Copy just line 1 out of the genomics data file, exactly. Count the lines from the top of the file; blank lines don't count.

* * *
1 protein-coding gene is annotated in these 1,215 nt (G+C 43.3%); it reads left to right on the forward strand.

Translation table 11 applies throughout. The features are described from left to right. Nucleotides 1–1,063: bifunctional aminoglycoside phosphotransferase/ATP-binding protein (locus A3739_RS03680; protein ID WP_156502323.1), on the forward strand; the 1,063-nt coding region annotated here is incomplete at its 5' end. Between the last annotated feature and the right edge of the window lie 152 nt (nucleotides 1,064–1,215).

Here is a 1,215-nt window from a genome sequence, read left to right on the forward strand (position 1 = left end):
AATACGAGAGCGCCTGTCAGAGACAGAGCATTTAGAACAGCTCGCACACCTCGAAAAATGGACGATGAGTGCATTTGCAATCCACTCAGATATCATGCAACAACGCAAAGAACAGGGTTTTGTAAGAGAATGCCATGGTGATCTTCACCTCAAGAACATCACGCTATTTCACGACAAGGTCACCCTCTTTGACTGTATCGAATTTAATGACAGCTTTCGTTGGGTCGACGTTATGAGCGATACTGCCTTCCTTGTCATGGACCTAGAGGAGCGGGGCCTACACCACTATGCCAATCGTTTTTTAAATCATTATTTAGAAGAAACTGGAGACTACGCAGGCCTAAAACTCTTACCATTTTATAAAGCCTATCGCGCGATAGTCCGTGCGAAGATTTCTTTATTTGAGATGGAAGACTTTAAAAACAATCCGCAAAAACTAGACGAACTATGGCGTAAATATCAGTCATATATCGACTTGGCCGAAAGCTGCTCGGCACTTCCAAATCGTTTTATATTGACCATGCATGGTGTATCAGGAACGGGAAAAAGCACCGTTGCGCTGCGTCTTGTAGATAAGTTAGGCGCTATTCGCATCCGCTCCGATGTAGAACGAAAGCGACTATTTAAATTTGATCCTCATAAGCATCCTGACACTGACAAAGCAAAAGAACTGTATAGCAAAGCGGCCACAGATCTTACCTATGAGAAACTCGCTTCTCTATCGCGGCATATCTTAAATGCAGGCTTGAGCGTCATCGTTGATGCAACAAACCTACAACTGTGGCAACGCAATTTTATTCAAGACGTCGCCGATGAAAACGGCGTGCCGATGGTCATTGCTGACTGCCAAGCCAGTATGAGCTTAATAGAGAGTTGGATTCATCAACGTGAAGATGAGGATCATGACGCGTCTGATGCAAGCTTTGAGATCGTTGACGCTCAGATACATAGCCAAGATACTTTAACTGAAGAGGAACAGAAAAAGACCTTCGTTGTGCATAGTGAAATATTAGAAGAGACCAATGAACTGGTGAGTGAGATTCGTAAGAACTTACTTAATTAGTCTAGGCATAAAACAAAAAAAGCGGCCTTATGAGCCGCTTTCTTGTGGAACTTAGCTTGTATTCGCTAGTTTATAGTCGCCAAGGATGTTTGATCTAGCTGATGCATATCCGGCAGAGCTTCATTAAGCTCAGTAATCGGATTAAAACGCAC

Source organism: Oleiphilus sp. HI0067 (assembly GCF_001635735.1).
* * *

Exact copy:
1 protein-coding gene is annotated in these 1,215 nt (G+C 43.3%); it reads left to right on the forward strand.